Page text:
Pictured clockwise from top above: James Dickson, Israel Perez, Brian Ramirez, Nallely Gutierrez, Hilda Rodriguez, John Rodriguez, Cade Bennett, Jalyn English, Jansen Laney, Maxime Risner, Dorali Hernandez, and Katelyn Lester
By: Dr. Andrew Yox, Honors Director
In addition to the Britt poster winners, Aaliyah Avellaneda, and Maritza Quinones highlighted last week in “What’s Happening at NTCC,” the college managed one of the more robust showings at the spring meeting of the 2021 Great Plains Honors Council. The conference, hosted virtually by the Redwine Honors Program at Midwestern State University in Wichita Falls, Texas, featured qualifying students from universities and colleges in the area from Nebraska and Missouri down to Texas. NTCC had fourteen students qualify in the college’s fourteenth year of participation, a record for the college.
Two NTCC students were involved in special panel discussions with students from other colleges, and gave oral presentations on zoom. Brian Ramirez, the Unit Production Director, and Producer of the recently premiered film on Bo Pilgrim, discussed the making of the NTCC film. John G. Rodriguez, one of NTCC’s two Boe nominees as determined by the NTCC Honors Committee, presented his paper on Hispanic Quietism in Texas. Rodriguez delineated differences between the historic positions of Hispanics in California and Texas.
NTCC’s Tom Seabourne was the subject of a spirited vodcast by James Dickson. Dickson juxtaposed Seabourne’s many athletic feats and books supporting better health with the current sensibility of athleticism in American culture. This culture, ironically according to Dickson, gravitates to “spotlight sports,” which actually are inimical to health. Dickson has received some offers that would attach his video with established websites.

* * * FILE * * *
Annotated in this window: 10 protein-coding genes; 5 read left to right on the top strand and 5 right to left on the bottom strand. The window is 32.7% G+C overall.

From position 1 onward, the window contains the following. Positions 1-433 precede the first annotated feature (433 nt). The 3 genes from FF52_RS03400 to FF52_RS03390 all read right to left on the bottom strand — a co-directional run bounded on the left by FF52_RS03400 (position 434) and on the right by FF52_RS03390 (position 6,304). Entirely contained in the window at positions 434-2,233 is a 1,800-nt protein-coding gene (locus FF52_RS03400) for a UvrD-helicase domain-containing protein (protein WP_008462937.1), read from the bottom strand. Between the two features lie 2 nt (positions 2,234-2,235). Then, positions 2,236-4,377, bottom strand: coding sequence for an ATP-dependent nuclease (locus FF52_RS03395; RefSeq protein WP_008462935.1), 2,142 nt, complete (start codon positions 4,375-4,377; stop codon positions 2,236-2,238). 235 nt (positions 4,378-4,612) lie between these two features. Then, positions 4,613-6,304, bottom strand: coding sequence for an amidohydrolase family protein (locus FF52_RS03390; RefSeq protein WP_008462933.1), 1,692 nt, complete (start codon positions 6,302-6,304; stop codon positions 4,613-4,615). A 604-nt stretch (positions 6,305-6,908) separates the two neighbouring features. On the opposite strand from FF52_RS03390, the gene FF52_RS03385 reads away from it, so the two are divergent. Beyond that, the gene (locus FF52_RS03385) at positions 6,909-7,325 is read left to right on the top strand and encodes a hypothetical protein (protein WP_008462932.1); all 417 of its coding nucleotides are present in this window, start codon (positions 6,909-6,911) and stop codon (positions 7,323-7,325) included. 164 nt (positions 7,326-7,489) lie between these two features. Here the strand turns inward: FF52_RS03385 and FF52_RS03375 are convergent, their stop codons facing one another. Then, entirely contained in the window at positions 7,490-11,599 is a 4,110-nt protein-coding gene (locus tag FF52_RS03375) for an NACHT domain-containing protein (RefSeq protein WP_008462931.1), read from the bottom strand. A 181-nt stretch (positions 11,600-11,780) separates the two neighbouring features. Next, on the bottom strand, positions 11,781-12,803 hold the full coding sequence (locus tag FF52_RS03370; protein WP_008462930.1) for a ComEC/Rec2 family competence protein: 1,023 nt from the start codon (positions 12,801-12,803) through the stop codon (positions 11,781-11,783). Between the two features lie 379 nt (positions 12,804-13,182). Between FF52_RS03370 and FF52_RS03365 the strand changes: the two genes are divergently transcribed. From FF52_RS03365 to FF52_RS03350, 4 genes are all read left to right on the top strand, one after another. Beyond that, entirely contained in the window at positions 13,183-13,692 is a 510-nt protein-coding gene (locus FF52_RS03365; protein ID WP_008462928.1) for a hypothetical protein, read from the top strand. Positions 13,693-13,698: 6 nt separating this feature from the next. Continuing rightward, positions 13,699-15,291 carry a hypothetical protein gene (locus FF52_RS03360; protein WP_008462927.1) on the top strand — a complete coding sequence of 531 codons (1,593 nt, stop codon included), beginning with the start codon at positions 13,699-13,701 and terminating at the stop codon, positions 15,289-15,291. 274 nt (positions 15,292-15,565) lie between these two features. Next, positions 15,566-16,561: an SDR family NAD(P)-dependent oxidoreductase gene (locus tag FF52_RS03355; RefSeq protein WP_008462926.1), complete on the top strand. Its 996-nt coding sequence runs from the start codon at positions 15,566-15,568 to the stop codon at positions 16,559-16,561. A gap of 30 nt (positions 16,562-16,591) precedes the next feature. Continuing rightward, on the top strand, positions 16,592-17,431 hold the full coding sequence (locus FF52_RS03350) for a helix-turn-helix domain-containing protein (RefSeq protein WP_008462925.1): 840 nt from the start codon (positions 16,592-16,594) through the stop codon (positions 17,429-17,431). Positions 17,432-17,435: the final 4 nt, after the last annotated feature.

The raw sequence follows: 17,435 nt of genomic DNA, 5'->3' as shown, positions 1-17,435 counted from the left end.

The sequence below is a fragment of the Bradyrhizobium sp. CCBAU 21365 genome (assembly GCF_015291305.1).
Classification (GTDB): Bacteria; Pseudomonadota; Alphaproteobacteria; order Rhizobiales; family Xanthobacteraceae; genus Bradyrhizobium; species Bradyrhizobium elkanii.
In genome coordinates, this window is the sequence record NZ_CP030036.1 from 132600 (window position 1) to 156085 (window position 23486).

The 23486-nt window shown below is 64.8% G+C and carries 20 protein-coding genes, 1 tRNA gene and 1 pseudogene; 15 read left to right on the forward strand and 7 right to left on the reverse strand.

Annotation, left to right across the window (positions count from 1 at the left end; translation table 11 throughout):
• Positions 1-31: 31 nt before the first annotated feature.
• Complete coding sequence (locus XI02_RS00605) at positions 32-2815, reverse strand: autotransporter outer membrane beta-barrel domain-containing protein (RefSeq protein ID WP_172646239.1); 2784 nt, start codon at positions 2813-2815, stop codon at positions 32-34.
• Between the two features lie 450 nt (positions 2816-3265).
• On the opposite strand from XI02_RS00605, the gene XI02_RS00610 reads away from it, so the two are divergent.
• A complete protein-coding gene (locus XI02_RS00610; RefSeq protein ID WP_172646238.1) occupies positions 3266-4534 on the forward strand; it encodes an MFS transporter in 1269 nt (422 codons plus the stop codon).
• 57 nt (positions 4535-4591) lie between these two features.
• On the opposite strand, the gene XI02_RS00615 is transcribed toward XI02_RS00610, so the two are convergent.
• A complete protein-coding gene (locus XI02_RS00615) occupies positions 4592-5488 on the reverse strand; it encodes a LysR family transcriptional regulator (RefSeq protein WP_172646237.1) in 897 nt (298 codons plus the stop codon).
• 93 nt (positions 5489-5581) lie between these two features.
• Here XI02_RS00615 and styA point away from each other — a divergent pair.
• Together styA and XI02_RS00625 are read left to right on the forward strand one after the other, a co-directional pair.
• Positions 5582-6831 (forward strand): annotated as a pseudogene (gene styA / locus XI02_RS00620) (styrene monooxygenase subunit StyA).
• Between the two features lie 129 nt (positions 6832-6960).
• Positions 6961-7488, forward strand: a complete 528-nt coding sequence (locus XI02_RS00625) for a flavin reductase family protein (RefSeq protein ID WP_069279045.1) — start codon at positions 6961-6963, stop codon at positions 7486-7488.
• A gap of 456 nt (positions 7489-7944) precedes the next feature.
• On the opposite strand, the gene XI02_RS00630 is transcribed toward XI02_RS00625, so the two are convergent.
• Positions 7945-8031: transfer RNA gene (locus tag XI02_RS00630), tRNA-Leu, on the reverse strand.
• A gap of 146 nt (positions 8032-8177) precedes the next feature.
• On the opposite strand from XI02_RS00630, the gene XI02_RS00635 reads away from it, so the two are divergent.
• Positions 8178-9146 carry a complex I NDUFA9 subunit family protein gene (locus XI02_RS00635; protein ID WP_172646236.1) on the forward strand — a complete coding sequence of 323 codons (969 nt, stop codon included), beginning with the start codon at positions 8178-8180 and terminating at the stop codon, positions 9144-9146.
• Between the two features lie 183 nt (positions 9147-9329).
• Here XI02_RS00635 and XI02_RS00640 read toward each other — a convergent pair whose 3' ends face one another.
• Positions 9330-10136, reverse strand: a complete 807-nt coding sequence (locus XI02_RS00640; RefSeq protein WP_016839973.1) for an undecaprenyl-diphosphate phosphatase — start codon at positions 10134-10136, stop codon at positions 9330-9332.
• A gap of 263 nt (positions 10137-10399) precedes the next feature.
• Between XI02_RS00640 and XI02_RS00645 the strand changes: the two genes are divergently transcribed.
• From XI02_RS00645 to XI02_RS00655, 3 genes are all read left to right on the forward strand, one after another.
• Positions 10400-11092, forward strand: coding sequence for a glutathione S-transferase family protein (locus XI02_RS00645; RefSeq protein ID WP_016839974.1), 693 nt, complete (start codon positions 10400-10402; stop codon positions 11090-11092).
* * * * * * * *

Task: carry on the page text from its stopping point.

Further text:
Health has indeed been an important idiom in NTCC’s recent student research. Maxime Risner and Dorali Hernandez presented their Caldwell-Award winning works on the disenchantment of a rural veterinarian, and the showcase successes of two turn-of-the-twenty-first-century nurses, Cynthia Amerson, and Karen Timmons. Nallely Gutierrez presented her poster displaying the history of nursing during the twentieth century, with an emphasis on the “sudden surge” in professional care that occurred for a variety of factors in the 1970s. Jansen Laney presented his work on the once famous Texan TV-host of health, Dr. Red Duke.
Besides Quinones, NTCC also had two “veteran” presenters, Katelyn Lester, and Jalyn English. Lester came in second in the virtual 2020 McGraw Hill Poster Contest, and Jalyn English gave a museum talk in Franklin County on NTCC’s Conrad film. Both Lester and English presented at the National Collegiate Honors Council this past November and in Austin last year in March for the state Webb Society. Both also presented a second topic. At the GPHC, Lester presented work on neo-medieval symbols in modern culture. English detailed a remarkable tie between the City of Gladewater, and the great 1950s singer, Elvis Presley.
Other scholars who contributed to NTCC’s Bo Pilgrim film research also won acceptance with the GPHC. Israel Perez presented his thesis on how Bo Pilgrim embodied the “Protestant Work Ethic.” Hilda Rodriguez detailed the “domestic isolationism” of an anonymous Hispanic immigrant, and how this type of isolation, especially with females. contributes to a lack of civic involvement.
NTCC’s Cypress Bank Scholar, Cade Bennett, gave a spirited and highly focused story of how capitalism in Texas has powered innovation. Compared to the universities whose innovations are peripheral, Texas corporations and investors have bequeathed to the world three legendary innovations: the integrated circuit, the artificial heart, and fracking.
Anyone interested in this research, much of it featuring local and regional themes, should feel free to contact, Dr. Andrew Yox, director of Honors Northeast at firstname.lastname@example.org.